Important! Kids Zone!


Six months ago, I attended a great Hive UK meetup in Halifax. I knew I would be preoccupied but going that far meant I could drag my two boys with me so they could do something too. That something was visiting Eureka! The National Children's Museum.

The post format would follow a dialogue between a mother and a son viewing images and videos from the visit plus some e x t r a stuff.

"You went into the museum. How did you like it? What did you think of it?"

"Like the best play e v e r ! If it would be in each playground, so many kids would go crazy."

"And was it good for your age?"

"Yeah, it is good for any age, that is, a kid's age."

"What is this area? Did you take a step?"

"It is called "All about me". I got to the last bar."

I am a bit surprised, but my boy convinces me that he really has a very big step - that is sideways! 🙄

"And look at this! You have stretched up quite goodly!"

I mean, kids love this stuff. Especially learning about their development. And seeing they have shared a full-size image of the tallest person, it is brilliant at comparing and identifying the cons of having such a height.

"Did you enjoy this area?"


"Which area was your favourite?"

"OK. Three, two, one... THE GALLERY!"

"The gallery? What was in the gallery?"

"Well, it was a magical gallery. It was like a dark, dark room. And.. um, first of all, there was a projector that projected worms onto the floor, and whenever they sensed movement, they were also moving and making sounds. And then there were running flamingoes. They were really funny. And there was a screen to shoot them by stamping on the floor. Pretty fun game!"

Next, we looked at the images showing what you would look like in old age.

"Did you like looking at your older self?"

"Yeah, it was weird."

Myself? I'm not particularly eager to look at those. How could they possibly know what I would look like in 40 years?! I could take good care of my skin and stay forever young!

"Oh! I was really excited for you to go and explore this part of the museum because I was hoping you would understand that you need to brush your teeth well."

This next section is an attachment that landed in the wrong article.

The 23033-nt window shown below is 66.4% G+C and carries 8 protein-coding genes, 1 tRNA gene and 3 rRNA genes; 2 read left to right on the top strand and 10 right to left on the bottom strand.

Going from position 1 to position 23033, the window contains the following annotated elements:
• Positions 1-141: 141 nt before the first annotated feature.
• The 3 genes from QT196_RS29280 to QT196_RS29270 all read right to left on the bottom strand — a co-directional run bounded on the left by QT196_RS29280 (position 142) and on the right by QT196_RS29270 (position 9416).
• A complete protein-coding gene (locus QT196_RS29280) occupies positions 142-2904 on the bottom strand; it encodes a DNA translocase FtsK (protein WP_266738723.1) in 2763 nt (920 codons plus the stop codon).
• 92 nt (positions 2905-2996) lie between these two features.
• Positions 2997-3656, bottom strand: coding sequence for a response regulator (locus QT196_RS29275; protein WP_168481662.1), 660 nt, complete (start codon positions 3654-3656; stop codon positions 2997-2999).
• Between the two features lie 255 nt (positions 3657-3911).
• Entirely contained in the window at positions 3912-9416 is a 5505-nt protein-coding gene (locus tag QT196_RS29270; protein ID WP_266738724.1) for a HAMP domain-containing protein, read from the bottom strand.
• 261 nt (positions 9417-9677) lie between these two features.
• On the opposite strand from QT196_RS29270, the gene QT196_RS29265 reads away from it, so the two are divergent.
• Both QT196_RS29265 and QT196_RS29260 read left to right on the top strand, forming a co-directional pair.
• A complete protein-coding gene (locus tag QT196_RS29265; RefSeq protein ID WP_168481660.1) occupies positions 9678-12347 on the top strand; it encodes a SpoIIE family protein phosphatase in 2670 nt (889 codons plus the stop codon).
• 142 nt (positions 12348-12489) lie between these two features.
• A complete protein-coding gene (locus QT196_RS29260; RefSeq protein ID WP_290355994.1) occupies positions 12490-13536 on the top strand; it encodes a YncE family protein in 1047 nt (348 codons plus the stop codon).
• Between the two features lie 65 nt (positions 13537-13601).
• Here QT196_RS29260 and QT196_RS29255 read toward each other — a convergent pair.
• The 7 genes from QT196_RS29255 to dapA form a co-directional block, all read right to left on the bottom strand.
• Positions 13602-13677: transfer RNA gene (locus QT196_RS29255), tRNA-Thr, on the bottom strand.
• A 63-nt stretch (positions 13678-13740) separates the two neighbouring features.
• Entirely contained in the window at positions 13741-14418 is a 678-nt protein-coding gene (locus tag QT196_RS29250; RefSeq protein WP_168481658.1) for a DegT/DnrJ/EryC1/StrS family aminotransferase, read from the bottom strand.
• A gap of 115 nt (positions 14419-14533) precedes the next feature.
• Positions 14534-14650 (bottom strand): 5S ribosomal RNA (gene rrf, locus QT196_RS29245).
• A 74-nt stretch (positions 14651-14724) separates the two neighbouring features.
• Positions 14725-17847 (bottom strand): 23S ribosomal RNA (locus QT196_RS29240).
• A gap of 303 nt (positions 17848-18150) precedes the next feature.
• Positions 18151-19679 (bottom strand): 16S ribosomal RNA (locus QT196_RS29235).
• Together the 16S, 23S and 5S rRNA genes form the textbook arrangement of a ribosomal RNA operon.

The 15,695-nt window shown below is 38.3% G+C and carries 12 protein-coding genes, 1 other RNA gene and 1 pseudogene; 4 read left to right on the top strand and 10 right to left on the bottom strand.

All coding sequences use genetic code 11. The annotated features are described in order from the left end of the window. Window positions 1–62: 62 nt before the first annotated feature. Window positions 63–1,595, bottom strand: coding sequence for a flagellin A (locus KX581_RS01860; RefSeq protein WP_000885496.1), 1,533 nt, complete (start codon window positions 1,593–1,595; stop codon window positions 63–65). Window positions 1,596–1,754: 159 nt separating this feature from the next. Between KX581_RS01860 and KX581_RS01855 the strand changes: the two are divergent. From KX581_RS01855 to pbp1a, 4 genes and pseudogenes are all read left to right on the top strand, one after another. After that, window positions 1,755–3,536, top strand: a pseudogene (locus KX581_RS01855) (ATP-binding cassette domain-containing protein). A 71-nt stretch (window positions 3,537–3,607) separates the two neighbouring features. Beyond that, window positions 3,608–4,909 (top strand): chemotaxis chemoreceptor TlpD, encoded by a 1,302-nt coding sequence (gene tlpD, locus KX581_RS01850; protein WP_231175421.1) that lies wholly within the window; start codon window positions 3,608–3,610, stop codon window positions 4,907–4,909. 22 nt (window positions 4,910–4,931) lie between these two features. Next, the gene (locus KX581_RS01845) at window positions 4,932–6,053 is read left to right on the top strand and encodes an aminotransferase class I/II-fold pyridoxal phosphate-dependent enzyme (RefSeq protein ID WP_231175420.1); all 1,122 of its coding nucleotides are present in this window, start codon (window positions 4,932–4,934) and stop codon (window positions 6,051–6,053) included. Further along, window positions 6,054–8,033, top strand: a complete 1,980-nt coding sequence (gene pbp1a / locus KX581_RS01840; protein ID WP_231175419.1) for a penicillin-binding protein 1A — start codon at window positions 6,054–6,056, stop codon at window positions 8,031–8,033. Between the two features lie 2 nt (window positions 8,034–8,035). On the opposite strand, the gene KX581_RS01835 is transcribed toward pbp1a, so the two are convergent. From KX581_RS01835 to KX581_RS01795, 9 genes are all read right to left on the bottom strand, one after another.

"Well, it showed me nothing!"

G r r r r r !

"What's this? Did you do anything here?"

"No, but behind it you could do the metal test (wire loop game)."

"What is this area called?"

"I think it was the "All about me" area. Yeah, you had to colour flowers like the above."

Also, at the front, you could discover food choices. I was a bit upset to learn what's considered healthy. "Eating well" includes breakfast cereal, wholegrain bread and potatoes. Ermm... surely a porridge would be way healthier to start the day instead of cereal...

Did you see the brain? It reminds me of Zoldberg from "Futurama". We are all Zoldbergs, judging by the heat map scan. 😁

"That's the boogers part, right? What did you say was inside?"

"So, the left side is pollen, and the right side is mucus."

"You went all the way into the mucus?!"


"Did it smell?"

"No, but gross! It looked awful."

"What was your job at the Post Office?"

"I was a postman. I sat around. Someone asked me what the letter was and I said I don't know. But then after, when it was nearly closing, I saw a price board on the other side of the counter.

No one else wanted to be a postman."

"Oh, what's this?"

"Working underground... but nothing worked. There was no action. It was only to look at."

"Was this a make-up area?"


We looked through some videos of going to the bank. The Halifax ATM was at the museum. So I've asked my son if he has learned anything about Halifax bank.

He wasn't particularly enthusiastic about it. But then he said there was a vault where you had to figure out riddles to get the code and get out. Some questions were too difficult. One of the questions was to guess how long the bank of England was. (???)

The role-playing area also had an M&S shop. This one was a success. I think it is simple enough for any kid to understand and play.

In the end, he told me he would gladly go to Eureka! again.


When I left the meetup, I knew I wanted to see the Piece Hall. On the way there, I immensely enjoyed the architectural ensemble of the town. It appeared clean and fresh. The town gave me a Scottish vibe, to be honest.

And then there was the pièce de résistance - the Piece Hall. It dates back to the 18th century.

What is so interesting about it is that it is built hugging the perimeter of the square. From the outside, it reminds me of castle walls with massive doors. Once inside the square, it blows you away with the Georgian decision of those times, its use of stone and symmetry.

And the details on the doors are stunning!

It is refreshing to see the space still alive and buzzing with people. I see many historic places sitting derelict, which is a great shame.

Lastly, I could not leave Halifax without seeing the library building. An example of a modern architectural solution to coherently adjoin to history. The harmony between these two is splendid!

So, certainly, a place to add to the destination list, especially for kids!


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Looks like a fun day out. I haven't been to a proper kids museum in many years. Looks like this one is nicely modern. Love the sheep detail and library at the end 🙂


Yes, this one looks proper modern and newish.

Halifax is a beautiful town. Shame I only had an hour before we left it.


Wow - the museum looks like a great place. I particularly liked the big nose - quite novel !!


Agree, the nose is a cool feature! I generally like big objects kids get to explore.


Lol - if you read your reply to my comment out of context its quite funny !!!


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